Chenopodium bonus-henricus - good King Henry

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Good King Henry Self Seeding

I planted this Good King Henry last year and was suprised to see so many seedlings coming up right beside it this year.  Only wish I liked the taste a little better  :P

Ontario, CanadaUSDA zone 6a

Good king henry fried with butter

Its tastes not bad fried with butter, onions and garlic.

Ontario, CanadaUSDA zone 6a

GKH early and late

My favorite use for Good King Henry has been to blanch and freeze it, to use in soups and stews through the winter.  Although it's a decent early perennial green (with leaves by late March or early April), as Eric says: it's not that exciting -- especially when there's overwintered annual spinach, mustards, mache, claytonia, and other more tasty greens to choose from. I rarely go for more than a small amount of GKH for fresh use, and then, just because it's there and I feel like I should.I'm more eager to blanch the leaves (~2 min.) and freeze several batches. In soups and stews, it's superior to frozen annual spinach, as the slightly tougher leaves don't get as "mushy" after being frozen.  One of my favorite recipes is an Armenian Lentil-Spinach stew (in Sundays at Moosewood Restaurant cookbook), and GKH beats out spinach, hands-down. Comes mid-summer, when most of the spring greens are gone, GKH is still going strong. So a few more batches make it into the freezer, and if time and energy allow, maybe a few more in the fall. 

great recipe

Thanks Margo! This kind of experience sharing is exactly what Apios is for!

Eric Toensmeier - writer, trainer, plant geek - www.perennialsolutions.org

GKH early and late

My favorite use for Good King Henry has been to blanch and freeze it, to use in soups and stews through the winter.  Although it's a decent early perennial green (with leaves by late March or early April), as Eric says: it's not that exciting -- especially when there's overwintered annual spinach, mustards, mache, claytonia, and other more tasty greens to choose from. I rarely go for more than a small amount of GKH for fresh use, and then, just because it's there and I feel like I should.I'm more eager to blanch the leaves (~2 min.) and freeze several batches. In soups and stews, it's superior to frozen annual spinach, as the slightly tougher leaves don't get as "mushy" after being frozen.  One of my favorite recipes is an Armenian Lentil-Spinach stew (in Sundays at Moosewood Restaurant cookbook), and GKH beats out spinach, hands-down. Comes mid-summer, when most of the spring greens are gone, GKH is still going strong. So a few more batches make it into the freezer, and if time and energy allow, maybe a few more in the fall.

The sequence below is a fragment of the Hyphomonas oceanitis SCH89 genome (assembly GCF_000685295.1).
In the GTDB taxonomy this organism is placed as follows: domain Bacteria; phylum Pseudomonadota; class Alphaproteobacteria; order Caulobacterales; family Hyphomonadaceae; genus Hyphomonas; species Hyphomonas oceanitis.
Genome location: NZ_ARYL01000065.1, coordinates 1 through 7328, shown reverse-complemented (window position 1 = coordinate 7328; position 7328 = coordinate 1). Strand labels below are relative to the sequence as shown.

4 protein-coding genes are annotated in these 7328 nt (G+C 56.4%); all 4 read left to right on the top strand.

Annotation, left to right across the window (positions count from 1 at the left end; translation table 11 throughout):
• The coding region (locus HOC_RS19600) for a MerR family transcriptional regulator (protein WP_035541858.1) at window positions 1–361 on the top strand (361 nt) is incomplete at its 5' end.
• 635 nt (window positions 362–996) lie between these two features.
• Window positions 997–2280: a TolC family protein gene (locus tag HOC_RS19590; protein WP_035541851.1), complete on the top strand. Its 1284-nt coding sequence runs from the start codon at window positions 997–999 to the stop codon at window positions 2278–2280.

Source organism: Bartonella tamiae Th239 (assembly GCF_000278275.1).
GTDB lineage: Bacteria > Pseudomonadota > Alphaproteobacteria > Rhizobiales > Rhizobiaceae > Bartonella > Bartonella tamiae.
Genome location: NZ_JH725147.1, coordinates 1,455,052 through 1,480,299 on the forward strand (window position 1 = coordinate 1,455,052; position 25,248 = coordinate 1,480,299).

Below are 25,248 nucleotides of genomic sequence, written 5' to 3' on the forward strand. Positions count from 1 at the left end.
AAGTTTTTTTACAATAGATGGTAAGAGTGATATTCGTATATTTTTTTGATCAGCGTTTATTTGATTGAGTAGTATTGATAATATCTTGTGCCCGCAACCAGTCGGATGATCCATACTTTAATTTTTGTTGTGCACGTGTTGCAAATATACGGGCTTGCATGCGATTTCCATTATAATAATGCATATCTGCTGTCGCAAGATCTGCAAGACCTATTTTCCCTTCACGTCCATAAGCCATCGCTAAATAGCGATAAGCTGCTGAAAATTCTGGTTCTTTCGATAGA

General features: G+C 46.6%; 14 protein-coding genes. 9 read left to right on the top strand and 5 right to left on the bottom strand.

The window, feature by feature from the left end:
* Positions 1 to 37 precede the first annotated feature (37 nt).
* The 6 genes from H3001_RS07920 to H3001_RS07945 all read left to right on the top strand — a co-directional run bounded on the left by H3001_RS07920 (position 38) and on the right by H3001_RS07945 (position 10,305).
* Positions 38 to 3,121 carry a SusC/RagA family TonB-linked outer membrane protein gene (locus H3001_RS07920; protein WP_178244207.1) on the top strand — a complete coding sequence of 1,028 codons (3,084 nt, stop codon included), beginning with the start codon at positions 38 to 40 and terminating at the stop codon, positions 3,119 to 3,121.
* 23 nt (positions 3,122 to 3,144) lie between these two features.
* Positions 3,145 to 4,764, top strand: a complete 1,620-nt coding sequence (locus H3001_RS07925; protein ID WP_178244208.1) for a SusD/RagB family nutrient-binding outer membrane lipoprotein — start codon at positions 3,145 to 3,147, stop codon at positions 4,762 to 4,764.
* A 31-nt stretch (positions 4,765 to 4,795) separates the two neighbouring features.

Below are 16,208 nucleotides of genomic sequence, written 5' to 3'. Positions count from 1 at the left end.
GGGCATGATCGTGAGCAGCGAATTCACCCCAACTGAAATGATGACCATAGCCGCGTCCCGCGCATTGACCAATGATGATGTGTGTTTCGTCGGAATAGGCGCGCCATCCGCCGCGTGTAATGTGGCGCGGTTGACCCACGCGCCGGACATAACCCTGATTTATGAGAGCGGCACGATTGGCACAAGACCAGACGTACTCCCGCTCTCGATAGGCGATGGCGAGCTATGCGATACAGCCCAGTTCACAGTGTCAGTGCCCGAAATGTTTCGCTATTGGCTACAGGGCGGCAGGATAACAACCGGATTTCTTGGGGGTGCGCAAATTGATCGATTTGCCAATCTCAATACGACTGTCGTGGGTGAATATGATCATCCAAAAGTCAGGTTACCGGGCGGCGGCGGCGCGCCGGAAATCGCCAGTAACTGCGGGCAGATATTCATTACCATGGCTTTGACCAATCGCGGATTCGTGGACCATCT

GKH in flower

Eric Toensmeier - writer, trainer, plant geek - www.perennialsolutions.org

Early Spinach (Good King Henry)

Low clumping (size 2x2 feet) perennial. Large deep root. Early blanched spring greens or eat the spring flower shoots like asparagus (cook with butter and garlic)

Before the industrial revolution Early Spinach was used as a food in England. With heavy additions of manure added, the spring flower shoots were blanched and then eaten as an early "asparagus". In our garden we mainly eat the leaves cooked before the plant starts to flower in the spring. This early spinach is one of the first green plants in our garden right at the end of winter. Cook with other early greens like Spinach vine, Garlic chives, and Come-again sorrel for a nice post-winter meal.

We grow early spinach as a clumping herb in the understory of larger plants. It does well under the partial shade of our asian pear, and as long as you give it space it can live among other similar or larger size perennial vegetables. I would like to try growing it in a large group, and feed it large amounts of manure (Martin talks highly of it in his new book.

Order plants from permaculturenursery.com

herbaceous perennial vegetable

Good King Henry is a reliable low-maintenance perennial vegetable. It grows for years with neglect, tolerates partial shade, and seems to have no pest problems.

Problem is, it is not a fantastic food plant. Just a good one. Any time you want to cook up some greens you can add some good King Henry and you won't be dissapointed. Just don;t try to eat it raw, it is pretty gross.

With that said, I'm told that when well-fertilized the shoots make a very good vegetable with a long season of cutting. Our unfertilized plants make some shoots but they have not rocked me. We'll give it a try next year.

As I mentioned in Perennial Vegetables, this species could be the grandparent of all manner of new perennial vegetables by crossing with magenta lambs quarters, huauzontle, and quinoa, much as wild cabbage is the parent of cabbage, broccoli, and kales.

Please share your experiences cooking and growing good King Henry, I'd love some tips.

Shoots of good King Henry just past the eating stage (leaves still fine to eat):

Incredible taproots of good King Henry - probably a great mineral accumulator:

 

Eric Toensmeier - writer, trainer, plant geek - www.perennialsolutions.org

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